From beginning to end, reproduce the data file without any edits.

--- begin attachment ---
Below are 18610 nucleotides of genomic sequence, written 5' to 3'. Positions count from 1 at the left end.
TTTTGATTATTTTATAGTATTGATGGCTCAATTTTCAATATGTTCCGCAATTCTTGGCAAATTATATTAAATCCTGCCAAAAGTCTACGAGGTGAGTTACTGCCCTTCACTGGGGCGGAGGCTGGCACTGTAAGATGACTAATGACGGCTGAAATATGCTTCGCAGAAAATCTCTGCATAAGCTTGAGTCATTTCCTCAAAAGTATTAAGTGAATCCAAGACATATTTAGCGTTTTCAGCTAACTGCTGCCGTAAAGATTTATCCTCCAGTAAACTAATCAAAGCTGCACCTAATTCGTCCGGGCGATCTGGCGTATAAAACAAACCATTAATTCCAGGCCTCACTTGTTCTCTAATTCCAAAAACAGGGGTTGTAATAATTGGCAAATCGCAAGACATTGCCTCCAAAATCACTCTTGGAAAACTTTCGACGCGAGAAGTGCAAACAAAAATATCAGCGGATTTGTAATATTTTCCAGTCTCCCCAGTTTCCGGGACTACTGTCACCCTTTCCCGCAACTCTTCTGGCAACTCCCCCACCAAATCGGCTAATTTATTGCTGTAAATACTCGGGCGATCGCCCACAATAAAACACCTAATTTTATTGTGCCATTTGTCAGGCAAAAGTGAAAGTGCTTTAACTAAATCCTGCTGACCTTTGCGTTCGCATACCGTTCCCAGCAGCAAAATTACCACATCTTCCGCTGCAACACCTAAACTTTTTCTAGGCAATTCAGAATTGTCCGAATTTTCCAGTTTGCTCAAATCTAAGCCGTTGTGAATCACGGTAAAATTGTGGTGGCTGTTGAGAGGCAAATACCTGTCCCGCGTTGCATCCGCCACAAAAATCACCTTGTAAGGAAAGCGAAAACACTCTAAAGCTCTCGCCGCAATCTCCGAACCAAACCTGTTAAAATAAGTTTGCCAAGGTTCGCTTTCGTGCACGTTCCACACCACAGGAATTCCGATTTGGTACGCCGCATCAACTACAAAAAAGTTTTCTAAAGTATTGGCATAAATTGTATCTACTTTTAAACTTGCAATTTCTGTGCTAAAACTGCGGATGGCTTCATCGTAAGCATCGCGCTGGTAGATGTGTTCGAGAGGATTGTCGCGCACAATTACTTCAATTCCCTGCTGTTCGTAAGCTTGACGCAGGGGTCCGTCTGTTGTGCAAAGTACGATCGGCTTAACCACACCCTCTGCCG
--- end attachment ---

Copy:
Below are 18610 nucleotides of genomic sequence, written 5' to 3'. Positions count from 1 at the left end.
TTTTGATTATTTTATAGTATTGATGGCTCAATTTTCAATATGTTCCGCAATTCTTGGCAAATTATATTAAATCCTGCCAAAAGTCTACGAGGTGAGTTACTGCCCTTCACTGGGGCGGAGGCTGGCACTGTAAGATGACTAATGACGGCTGAAATATGCTTCGCAGAAAATCTCTGCATAAGCTTGAGTCATTTCCTCAAAAGTATTAAGTGAATCCAAGACATATTTAGCGTTTTCAGCTAACTGCTGCCGTAAAGATTTATCCTCCAGTAAACTAATCAAAGCTGCACCTAATTCGTCCGGGCGATCTGGCGTATAAAACAAACCATTAATTCCAGGCCTCACTTGTTCTCTAATTCCAAAAACAGGGGTTGTAATAATTGGCAAATCGCAAGACATTGCCTCCAAAATCACTCTTGGAAAACTTTCGACGCGAGAAGTGCAAACAAAAATATCAGCGGATTTGTAATATTTTCCAGTCTCCCCAGTTTCCGGGACTACTGTCACCCTTTCCCGCAACTCTTCTGGCAACTCCCCCACCAAATCGGCTAATTTATTGCTGTAAATACTCGGGCGATCGCCCACAATAAAACACCTAATTTTATTGTGCCATTTGTCAGGCAAAAGTGAAAGTGCTTTAACTAAATCCTGCTGACCTTTGCGTTCGCATACCGTTCCCAGCAGCAAAATTACCACATCTTCCGCTGCAACACCTAAACTTTTTCTAGGCAATTCAGAATTGTCCGAATTTTCCAGTTTGCTCAAATCTAAGCCGTTGTGAATCACGGTAAAATTGTGGTGGCTGTTGAGAGGCAAATACCTGTCCCGCGTTGCATCCGCCACAAAAATCACCTTGTAAGGAAAGCGAAAACACTCTAAAGCTCTCGCCGCAATCTCCGAACCAAACCTGTTAAAATAAGTTTGCCAAGGTTCGCTTTCGTGCACGTTCCACACCACAGGAATTCCGATTTGGTACGCCGCATCAACTACAAAAAAGTTTTCTAAAGTATTGGCATAAATTGTATCTACTTTTAAACTTGCAATTTCTGTGCTAAAACTGCGGATGGCTTCATCGTAAGCATCGCGCTGGTAGATGTGTTCGAGAGGATTGTCGCGCACAATTACTTCAATTCCCTGCTGTTCGTAAGCTTGACGCAGGGGTCCGTCTGTTGTGCAAAGTACGATCGGCTTAACCACACCCTCTGCCG